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Nauru becomes Pacific Central

Airline gateway to the Northern atolls

THE high cost of travel to the Northern Pacific has been a major impediment to the development of a real tourism market in the area despite the huge potential for diving and fishing niche visitors. With an average US$4,600 return fare through Fiji to destinations beyond Kiribati, even businesspeople think twice before venturing into Micronesia.

Most airlines have chosen to hop across the viable routes – Kiritimati in Kiribati and then on to Hawaii once a week for Fiji Airways using a Boeing 737 aircraft. In the early 1990s Air Marshall Islands used a Hawker Siddley 748 twin turbo-prop to connect the region to Nadi International Airport. But high costs due to distance and the inability to carry freight saw an end to the service. Continental of the United States made a brief foray into the market but the costs were too high and there was insufficient traffic on the route.

In the newest attempt to link Micronesia to the world, Nauru Airlines has started a weekly service which will begin in Brisbane on Australia’s east coast and head north-east towards its Central Pacific home. From Nauru its Boeing 737 service will head south-east to Kiribati before flying north to Majuro in the Marshall Islands, Pohnpei and Kosrae in the Federated States of Micronesia.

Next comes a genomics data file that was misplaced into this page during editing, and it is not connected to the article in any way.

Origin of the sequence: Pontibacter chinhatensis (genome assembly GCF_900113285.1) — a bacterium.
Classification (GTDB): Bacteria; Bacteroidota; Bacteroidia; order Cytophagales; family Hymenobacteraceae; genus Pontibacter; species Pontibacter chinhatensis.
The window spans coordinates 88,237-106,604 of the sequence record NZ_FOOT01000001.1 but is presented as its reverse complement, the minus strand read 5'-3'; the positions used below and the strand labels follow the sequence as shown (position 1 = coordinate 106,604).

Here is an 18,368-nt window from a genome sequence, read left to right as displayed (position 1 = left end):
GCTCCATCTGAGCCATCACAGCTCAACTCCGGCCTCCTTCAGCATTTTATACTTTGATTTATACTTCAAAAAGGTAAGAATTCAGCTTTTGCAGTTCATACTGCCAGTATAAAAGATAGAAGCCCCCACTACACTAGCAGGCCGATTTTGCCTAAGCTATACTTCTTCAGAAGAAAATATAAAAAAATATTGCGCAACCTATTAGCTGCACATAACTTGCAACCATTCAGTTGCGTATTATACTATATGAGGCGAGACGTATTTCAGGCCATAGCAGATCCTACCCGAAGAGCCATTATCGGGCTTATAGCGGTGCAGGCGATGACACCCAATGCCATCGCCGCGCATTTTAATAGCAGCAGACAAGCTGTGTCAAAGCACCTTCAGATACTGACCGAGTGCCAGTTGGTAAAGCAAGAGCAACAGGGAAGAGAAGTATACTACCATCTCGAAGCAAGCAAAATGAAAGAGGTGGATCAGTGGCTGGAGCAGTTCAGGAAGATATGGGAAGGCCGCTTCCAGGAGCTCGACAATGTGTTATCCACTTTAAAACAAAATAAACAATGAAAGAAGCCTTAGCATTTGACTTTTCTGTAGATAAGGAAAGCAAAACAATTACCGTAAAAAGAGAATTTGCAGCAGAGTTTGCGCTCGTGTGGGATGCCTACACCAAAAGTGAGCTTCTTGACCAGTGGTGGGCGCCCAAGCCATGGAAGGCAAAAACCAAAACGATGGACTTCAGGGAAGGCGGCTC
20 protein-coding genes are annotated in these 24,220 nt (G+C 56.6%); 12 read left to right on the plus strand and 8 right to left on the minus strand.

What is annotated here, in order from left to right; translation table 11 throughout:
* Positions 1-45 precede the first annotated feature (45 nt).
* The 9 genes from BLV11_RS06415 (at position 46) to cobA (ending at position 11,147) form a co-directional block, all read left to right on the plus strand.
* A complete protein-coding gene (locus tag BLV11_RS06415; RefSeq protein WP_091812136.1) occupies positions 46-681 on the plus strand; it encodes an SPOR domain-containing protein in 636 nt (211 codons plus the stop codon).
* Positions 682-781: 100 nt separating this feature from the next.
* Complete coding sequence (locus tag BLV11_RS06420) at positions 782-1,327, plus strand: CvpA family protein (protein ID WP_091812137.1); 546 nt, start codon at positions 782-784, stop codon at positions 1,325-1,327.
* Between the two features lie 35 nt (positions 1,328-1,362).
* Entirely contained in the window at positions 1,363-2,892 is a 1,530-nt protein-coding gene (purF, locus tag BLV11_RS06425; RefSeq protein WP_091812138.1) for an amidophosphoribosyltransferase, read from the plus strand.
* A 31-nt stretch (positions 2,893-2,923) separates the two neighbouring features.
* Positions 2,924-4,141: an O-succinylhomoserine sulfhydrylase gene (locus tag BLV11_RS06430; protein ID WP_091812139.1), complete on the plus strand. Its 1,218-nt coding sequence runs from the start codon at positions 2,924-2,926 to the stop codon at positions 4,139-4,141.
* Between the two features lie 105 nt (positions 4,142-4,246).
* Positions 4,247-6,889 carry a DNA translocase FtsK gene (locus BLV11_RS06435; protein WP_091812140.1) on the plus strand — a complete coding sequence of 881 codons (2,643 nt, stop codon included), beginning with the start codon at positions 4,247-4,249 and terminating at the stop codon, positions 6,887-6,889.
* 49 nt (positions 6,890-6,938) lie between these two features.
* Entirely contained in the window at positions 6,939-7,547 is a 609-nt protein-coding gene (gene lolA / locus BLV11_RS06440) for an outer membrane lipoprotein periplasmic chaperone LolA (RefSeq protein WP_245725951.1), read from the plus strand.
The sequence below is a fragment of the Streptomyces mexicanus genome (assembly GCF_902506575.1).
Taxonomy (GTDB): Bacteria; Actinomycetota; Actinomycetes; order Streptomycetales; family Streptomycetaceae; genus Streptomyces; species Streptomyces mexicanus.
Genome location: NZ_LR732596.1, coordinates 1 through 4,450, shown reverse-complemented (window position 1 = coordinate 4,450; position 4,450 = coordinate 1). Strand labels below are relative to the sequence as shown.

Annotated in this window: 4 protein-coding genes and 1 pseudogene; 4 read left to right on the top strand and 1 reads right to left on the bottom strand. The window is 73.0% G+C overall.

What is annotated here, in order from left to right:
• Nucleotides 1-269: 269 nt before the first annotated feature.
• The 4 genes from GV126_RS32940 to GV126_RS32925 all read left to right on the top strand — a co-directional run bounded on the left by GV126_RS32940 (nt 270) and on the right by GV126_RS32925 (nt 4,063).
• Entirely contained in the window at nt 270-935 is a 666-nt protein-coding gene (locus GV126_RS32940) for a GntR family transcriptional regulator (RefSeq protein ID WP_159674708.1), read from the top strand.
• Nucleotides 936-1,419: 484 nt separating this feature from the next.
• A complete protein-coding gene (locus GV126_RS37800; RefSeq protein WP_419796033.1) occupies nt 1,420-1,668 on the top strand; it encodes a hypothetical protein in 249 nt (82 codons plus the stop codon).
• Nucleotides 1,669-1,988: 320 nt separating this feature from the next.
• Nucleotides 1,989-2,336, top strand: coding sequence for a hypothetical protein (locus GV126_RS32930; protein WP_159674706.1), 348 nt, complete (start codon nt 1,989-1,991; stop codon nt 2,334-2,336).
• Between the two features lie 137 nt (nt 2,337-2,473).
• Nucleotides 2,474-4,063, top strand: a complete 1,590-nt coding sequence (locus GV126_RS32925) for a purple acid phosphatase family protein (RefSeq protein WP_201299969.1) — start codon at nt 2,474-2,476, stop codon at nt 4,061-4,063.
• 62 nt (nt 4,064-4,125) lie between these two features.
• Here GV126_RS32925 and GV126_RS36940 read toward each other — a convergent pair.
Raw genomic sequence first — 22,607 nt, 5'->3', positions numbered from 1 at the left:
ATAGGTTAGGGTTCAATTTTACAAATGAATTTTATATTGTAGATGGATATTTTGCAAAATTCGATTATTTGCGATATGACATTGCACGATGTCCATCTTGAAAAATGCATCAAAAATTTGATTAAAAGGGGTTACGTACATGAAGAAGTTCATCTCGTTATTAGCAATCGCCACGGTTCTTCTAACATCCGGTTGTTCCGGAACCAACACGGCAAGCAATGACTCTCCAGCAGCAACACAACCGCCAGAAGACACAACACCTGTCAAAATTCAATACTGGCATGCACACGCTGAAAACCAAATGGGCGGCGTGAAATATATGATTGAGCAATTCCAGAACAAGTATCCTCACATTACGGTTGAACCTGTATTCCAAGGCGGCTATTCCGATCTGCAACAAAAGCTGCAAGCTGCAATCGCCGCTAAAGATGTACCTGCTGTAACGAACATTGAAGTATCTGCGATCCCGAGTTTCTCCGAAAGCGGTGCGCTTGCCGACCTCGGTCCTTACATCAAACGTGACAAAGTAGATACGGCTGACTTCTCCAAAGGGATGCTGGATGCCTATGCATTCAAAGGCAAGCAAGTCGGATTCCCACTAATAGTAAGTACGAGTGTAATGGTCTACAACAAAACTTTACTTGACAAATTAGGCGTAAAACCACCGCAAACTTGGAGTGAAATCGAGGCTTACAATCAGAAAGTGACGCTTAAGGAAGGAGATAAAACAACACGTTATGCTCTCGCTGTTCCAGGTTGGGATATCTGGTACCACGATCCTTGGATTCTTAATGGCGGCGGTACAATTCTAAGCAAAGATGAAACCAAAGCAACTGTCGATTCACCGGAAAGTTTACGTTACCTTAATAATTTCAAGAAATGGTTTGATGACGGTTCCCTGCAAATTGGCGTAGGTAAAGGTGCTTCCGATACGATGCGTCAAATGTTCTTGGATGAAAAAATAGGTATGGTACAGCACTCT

Nauru Airlines’ Chief Financial Officer, Nancy Bowden, said it was hoped the service would allow a greater number of visitors – tourists and businesspeople – into the region. The airline was the first in the region to operate jet aircraft in the late 1960s with services through Nausori, Fiji to Brisbane, Australia.

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